Reports of various Faculty committees were submitted and approved.
MR D. H. M'NEILL, M.A., LL.B., solicitor, intimates that he has commenced the practice of his profession at 63 Church Street, Inverness,
SOME LICENSING PROBLEMS. By J. R. HALDANE, M.A., LL.B., Advocate, Sheriff-Substitute, Stornoway.
66 I. THE WHOLESALE " TRAFFICKER. The denuding of areas of licensed premises under a No-Licence Resolution has disclosed the presence of persons who hold Excise Wholesale Dealer's Licences and who claim to be entitled to sell to all and sundry provided only they do not sell in less than the quantities authorised by their Excise Licence. In this way what is claimed to be a legalised method of evasion of the Licensing Laws is set up through the instrumentality of persons who held, or were astute enough to obtain, Excise Wholesale Dealer's Licences the necessary twelve months before the poll. The Excise authorities are forbidden to grant or renew such licences to any other parties within a No-Licence Area without the consent of the Licensing Court (Temperance (Scotland) Act, 1913, section 15 (c)). The legal problems raised by this kind of trade are in no way peculiar to No-Licence Areas. They apply equally to any place. No-Licence merely happens to be the agency which has made the problem one of especial practical importance. As the bulk of the consuming public are unable in a No-Licence Area to obtain their requirements in the small quantities which are convenient for them they very naturally club together and buy them in the "wholesale " quantities which such traders offer, and then distribute them among themselves in convenient quantities. Is such a traffic legal under the Licensing Acts?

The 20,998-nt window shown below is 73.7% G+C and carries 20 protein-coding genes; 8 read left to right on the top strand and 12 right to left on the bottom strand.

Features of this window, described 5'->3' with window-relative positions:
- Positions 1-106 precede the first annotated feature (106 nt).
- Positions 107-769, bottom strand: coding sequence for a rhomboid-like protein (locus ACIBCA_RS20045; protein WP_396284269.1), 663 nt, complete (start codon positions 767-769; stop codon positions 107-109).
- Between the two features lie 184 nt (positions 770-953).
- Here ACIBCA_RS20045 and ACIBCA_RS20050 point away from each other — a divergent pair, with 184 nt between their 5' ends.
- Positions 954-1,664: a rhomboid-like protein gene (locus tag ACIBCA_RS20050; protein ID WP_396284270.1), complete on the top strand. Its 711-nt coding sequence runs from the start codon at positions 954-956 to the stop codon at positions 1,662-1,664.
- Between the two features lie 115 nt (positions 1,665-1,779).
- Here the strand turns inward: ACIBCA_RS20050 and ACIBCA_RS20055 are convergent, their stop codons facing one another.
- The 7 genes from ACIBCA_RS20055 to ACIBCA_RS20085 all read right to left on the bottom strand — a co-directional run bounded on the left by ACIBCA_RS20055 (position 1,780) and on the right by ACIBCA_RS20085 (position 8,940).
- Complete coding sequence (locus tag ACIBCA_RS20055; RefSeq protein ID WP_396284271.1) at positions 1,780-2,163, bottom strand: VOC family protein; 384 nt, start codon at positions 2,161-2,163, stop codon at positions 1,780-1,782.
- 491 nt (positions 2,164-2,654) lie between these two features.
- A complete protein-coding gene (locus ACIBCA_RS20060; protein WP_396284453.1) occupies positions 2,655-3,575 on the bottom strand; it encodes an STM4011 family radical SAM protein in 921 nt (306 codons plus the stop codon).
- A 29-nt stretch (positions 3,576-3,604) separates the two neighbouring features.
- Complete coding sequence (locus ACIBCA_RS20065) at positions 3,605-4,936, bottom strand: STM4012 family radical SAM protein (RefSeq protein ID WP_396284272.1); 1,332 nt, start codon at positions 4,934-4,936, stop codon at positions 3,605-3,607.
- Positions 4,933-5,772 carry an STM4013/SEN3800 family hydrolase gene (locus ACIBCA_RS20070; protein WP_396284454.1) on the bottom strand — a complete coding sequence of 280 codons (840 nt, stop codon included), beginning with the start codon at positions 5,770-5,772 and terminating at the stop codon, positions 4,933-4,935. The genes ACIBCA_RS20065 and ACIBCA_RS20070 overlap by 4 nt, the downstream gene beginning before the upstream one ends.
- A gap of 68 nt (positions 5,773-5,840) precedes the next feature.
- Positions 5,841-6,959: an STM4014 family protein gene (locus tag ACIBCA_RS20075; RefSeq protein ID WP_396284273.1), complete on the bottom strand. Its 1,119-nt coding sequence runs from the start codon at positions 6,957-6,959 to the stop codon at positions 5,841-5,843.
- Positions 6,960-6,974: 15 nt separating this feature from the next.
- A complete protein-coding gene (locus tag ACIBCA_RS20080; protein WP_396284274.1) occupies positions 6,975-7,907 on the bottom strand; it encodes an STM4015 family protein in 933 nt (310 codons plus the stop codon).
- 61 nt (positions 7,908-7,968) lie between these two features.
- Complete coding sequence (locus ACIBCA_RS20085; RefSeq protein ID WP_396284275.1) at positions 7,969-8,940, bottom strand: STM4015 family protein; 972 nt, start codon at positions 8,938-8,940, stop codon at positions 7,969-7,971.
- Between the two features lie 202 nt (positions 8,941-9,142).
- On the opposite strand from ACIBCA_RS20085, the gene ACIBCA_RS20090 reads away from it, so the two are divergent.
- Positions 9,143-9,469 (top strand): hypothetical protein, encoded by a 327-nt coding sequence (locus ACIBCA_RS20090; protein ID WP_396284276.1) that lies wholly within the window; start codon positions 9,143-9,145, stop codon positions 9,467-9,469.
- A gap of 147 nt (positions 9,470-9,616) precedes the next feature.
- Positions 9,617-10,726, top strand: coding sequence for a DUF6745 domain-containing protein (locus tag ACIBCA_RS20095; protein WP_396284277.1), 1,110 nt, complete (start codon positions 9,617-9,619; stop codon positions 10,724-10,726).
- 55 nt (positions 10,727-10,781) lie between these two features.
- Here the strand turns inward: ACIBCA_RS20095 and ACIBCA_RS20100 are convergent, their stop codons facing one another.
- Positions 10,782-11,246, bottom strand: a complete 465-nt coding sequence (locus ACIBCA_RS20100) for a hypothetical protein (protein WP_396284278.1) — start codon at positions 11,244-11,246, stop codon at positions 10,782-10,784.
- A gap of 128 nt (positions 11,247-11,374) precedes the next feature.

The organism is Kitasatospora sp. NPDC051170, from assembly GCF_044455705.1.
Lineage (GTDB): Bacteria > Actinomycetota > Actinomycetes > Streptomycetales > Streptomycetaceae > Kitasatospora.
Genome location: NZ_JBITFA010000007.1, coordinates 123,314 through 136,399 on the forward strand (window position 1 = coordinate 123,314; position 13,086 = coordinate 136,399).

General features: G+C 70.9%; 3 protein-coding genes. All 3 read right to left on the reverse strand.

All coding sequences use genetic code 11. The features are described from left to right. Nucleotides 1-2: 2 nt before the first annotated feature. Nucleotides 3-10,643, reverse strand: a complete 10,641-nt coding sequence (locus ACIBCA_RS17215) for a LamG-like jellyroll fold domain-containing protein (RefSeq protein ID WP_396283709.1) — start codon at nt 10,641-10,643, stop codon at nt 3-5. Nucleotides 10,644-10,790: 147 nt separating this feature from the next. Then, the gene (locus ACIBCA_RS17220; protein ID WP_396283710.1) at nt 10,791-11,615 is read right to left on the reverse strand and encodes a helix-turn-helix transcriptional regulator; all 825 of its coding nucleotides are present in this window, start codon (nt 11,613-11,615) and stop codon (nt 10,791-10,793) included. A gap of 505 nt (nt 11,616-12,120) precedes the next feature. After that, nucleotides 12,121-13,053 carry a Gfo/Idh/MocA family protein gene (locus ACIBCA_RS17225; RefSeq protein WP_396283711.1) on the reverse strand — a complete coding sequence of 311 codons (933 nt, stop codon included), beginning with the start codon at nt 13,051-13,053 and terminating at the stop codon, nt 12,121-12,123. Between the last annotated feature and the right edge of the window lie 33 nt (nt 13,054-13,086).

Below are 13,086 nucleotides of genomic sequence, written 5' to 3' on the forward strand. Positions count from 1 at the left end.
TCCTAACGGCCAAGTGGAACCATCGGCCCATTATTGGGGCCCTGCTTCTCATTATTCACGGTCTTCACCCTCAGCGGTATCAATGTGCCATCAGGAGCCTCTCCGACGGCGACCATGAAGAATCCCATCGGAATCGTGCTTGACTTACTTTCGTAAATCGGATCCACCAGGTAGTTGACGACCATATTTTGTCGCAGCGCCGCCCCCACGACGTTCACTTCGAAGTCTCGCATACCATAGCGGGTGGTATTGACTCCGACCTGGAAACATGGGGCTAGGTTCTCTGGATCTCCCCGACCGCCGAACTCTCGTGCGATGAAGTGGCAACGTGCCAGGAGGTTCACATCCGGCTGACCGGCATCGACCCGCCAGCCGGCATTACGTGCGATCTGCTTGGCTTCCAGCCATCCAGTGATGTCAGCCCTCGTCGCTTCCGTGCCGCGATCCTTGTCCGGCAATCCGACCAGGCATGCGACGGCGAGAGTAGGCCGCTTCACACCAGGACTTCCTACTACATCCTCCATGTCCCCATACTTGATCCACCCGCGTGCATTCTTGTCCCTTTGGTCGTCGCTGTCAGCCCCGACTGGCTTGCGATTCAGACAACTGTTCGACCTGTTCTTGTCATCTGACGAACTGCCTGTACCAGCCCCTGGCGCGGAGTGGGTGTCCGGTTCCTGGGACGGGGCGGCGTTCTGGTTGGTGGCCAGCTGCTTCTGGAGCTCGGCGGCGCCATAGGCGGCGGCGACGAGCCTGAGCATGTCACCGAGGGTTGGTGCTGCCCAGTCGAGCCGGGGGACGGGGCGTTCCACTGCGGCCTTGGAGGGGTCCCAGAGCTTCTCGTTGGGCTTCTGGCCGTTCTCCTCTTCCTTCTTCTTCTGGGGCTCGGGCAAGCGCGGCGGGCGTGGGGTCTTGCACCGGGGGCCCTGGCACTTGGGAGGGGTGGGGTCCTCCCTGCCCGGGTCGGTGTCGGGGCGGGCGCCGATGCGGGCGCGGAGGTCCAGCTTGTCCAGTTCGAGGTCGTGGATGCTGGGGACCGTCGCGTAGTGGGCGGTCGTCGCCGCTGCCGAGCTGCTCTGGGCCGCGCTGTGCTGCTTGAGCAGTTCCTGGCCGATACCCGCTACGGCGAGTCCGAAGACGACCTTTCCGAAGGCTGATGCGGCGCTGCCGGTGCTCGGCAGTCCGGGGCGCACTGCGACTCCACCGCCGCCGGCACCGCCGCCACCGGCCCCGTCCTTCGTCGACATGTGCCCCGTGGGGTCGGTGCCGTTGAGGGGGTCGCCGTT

the liberty of the subject further than its clearly
The enactment which primarily regulates the